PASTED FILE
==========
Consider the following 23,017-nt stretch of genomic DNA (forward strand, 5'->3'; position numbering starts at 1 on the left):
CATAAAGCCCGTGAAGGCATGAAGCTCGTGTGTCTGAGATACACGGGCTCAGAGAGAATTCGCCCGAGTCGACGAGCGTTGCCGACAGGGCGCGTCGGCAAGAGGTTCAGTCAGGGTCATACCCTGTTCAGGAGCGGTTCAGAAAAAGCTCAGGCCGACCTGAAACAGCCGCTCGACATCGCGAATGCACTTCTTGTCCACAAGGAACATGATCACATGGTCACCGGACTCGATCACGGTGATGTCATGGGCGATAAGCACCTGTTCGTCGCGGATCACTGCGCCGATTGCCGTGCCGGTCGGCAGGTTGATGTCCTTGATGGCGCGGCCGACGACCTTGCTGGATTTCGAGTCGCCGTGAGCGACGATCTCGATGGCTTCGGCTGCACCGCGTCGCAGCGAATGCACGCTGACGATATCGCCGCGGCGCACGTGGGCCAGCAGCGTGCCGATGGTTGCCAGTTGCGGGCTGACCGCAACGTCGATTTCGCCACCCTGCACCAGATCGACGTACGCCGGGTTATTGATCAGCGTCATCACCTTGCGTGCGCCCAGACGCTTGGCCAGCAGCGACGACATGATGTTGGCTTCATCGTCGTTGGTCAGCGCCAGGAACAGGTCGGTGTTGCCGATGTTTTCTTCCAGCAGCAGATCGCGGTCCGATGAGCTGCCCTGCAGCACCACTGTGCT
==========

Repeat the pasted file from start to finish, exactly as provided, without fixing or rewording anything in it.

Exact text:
Consider the following 23,017-nt stretch of genomic DNA (forward strand, 5'->3'; position numbering starts at 1 on the left):
CATAAAGCCCGTGAAGGCATGAAGCTCGTGTGTCTGAGATACACGGGCTCAGAGAGAATTCGCCCGAGTCGACGAGCGTTGCCGACAGGGCGCGTCGGCAAGAGGTTCAGTCAGGGTCATACCCTGTTCAGGAGCGGTTCAGAAAAAGCTCAGGCCGACCTGAAACAGCCGCTCGACATCGCGAATGCACTTCTTGTCCACAAGGAACATGATCACATGGTCACCGGACTCGATCACGGTGATGTCATGGGCGATAAGCACCTGTTCGTCGCGGATCACTGCGCCGATTGCCGTGCCGGTCGGCAGGTTGATGTCCTTGATGGCGCGGCCGACGACCTTGCTGGATTTCGAGTCGCCGTGAGCGACGATCTCGATGGCTTCGGCTGCACCGCGTCGCAGCGAATGCACGCTGACGATATCGCCGCGGCGCACGTGGGCCAGCAGCGTGCCGATGGTTGCCAGTTGCGGGCTGACCGCAACGTCGATTTCGCCACCCTGCACCAGATCGACGTACGCCGGGTTATTGATCAGCGTCATCACCTTGCGTGCGCCCAGACGCTTGGCCAGCAGCGACGACATGATGTTGGCTTCATCGTCGTTGGTCAGCGCCAGGAACAGGTCGGTGTTGCCGATGTTTTCTTCCAGCAGCAGATCGCGGTCCGATGAGCTGCCCTGCAGCACCACTGTGCT